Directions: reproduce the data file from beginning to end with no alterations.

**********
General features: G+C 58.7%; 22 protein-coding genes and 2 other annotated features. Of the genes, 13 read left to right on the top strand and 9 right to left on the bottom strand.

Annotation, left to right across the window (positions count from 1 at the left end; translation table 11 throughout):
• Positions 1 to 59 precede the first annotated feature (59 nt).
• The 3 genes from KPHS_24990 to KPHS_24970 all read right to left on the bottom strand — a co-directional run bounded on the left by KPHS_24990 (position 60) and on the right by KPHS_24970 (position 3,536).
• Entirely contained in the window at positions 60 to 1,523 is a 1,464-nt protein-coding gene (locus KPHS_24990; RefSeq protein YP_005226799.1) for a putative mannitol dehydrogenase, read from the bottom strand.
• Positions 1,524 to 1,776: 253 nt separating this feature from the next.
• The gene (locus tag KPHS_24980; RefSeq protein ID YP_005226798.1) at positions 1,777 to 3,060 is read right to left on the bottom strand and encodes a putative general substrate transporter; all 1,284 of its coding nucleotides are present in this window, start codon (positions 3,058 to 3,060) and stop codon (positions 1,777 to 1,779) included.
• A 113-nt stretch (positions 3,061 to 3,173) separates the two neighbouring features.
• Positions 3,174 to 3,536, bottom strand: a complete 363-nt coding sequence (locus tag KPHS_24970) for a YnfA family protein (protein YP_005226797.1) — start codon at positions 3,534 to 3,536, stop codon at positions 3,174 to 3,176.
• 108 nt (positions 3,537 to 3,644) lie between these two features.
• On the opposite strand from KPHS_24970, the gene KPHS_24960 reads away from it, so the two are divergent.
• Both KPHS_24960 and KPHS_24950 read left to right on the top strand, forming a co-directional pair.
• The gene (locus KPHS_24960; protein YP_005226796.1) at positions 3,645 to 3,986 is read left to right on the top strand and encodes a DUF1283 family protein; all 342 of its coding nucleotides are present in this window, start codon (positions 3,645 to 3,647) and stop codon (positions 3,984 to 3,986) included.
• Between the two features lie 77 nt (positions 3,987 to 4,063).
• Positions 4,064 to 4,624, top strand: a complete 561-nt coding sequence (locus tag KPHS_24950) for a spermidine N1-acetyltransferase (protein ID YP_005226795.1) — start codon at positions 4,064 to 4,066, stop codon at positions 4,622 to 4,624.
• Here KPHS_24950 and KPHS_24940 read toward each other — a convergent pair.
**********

General features: G+C 58.7%; 22 protein-coding genes and 2 other annotated features. Of the genes, 13 read left to right on the top strand and 9 right to left on the bottom strand.

Annotation, left to right across the window (positions count from 1 at the left end; translation table 11 throughout):
• Positions 1 to 59 precede the first annotated feature (59 nt).
• The 3 genes from KPHS_24990 to KPHS_24970 all read right to left on the bottom strand — a co-directional run bounded on the left by KPHS_24990 (position 60) and on the right by KPHS_24970 (position 3,536).
• Entirely contained in the window at positions 60 to 1,523 is a 1,464-nt protein-coding gene (locus KPHS_24990; RefSeq protein YP_005226799.1) for a putative mannitol dehydrogenase, read from the bottom strand.
• Positions 1,524 to 1,776: 253 nt separating this feature from the next.
• The gene (locus tag KPHS_24980; RefSeq protein ID YP_005226798.1) at positions 1,777 to 3,060 is read right to left on the bottom strand and encodes a putative general substrate transporter; all 1,284 of its coding nucleotides are present in this window, start codon (positions 3,058 to 3,060) and stop codon (positions 1,777 to 1,779) included.
• A 113-nt stretch (positions 3,061 to 3,173) separates the two neighbouring features.
• Positions 3,174 to 3,536, bottom strand: a complete 363-nt coding sequence (locus tag KPHS_24970) for a YnfA family protein (protein YP_005226797.1) — start codon at positions 3,534 to 3,536, stop codon at positions 3,174 to 3,176.
• 108 nt (positions 3,537 to 3,644) lie between these two features.
• On the opposite strand from KPHS_24970, the gene KPHS_24960 reads away from it, so the two are divergent.
• Both KPHS_24960 and KPHS_24950 read left to right on the top strand, forming a co-directional pair.
• The gene (locus KPHS_24960; protein YP_005226796.1) at positions 3,645 to 3,986 is read left to right on the top strand and encodes a DUF1283 family protein; all 342 of its coding nucleotides are present in this window, start codon (positions 3,645 to 3,647) and stop codon (positions 3,984 to 3,986) included.
• Between the two features lie 77 nt (positions 3,987 to 4,063).
• Positions 4,064 to 4,624, top strand: a complete 561-nt coding sequence (locus tag KPHS_24950) for a spermidine N1-acetyltransferase (protein ID YP_005226795.1) — start codon at positions 4,064 to 4,066, stop codon at positions 4,622 to 4,624.
• Here KPHS_24950 and KPHS_24940 read toward each other — a convergent pair.